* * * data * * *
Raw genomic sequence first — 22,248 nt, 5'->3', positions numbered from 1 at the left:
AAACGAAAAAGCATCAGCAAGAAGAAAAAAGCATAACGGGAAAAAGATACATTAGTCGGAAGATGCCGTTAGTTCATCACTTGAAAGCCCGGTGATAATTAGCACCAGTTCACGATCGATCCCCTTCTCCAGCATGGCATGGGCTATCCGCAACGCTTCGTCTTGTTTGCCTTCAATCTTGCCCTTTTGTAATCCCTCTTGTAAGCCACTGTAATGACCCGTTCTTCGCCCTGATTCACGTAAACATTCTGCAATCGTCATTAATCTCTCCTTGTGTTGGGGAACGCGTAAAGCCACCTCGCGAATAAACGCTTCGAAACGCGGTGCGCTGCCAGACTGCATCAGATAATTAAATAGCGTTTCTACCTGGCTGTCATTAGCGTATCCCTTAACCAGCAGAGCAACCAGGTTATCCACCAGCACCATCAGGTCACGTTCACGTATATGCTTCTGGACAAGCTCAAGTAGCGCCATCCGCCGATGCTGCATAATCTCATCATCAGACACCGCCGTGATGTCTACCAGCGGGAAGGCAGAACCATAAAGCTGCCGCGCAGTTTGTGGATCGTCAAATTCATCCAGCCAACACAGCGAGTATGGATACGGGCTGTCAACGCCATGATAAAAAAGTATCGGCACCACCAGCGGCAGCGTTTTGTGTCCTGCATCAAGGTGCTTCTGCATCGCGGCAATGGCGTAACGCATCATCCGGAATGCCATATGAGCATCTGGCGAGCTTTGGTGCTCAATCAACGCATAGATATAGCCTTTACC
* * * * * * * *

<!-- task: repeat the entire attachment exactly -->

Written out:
Raw genomic sequence first — 22,248 nt, 5'->3', positions numbered from 1 at the left:
AAACGAAAAAGCATCAGCAAGAAGAAAAAAGCATAACGGGAAAAAGATACATTAGTCGGAAGATGCCGTTAGTTCATCACTTGAAAGCCCGGTGATAATTAGCACCAGTTCACGATCGATCCCCTTCTCCAGCATGGCATGGGCTATCCGCAACGCTTCGTCTTGTTTGCCTTCAATCTTGCCCTTTTGTAATCCCTCTTGTAAGCCACTGTAATGACCCGTTCTTCGCCCTGATTCACGTAAACATTCTGCAATCGTCATTAATCTCTCCTTGTGTTGGGGAACGCGTAAAGCCACCTCGCGAATAAACGCTTCGAAACGCGGTGCGCTGCCAGACTGCATCAGATAATTAAATAGCGTTTCTACCTGGCTGTCATTAGCGTATCCCTTAACCAGCAGAGCAACCAGGTTATCCACCAGCACCATCAGGTCACGTTCACGTATATGCTTCTGGACAAGCTCAAGTAGCGCCATCCGCCGATGCTGCATAATCTCATCATCAGACACCGCCGTGATGTCTACCAGCGGGAAGGCAGAACCATAAAGCTGCCGCGCAGTTTGTGGATCGTCAAATTCATCCAGCCAACACAGCGAGTATGGATACGGGCTGTCAACGCCATGATAAAAAAGTATCGGCACCACCAGCGGCAGCGTTTTGTGTCCTGCATCAAGGTGCTTCTGCATCGCGGCAATGGCGTAACGCATCATCCGGAATGCCATATGAGCATCTGGCGAGCTTTGGTGCTCAATCAACGCATAGATATAGCCTTTACC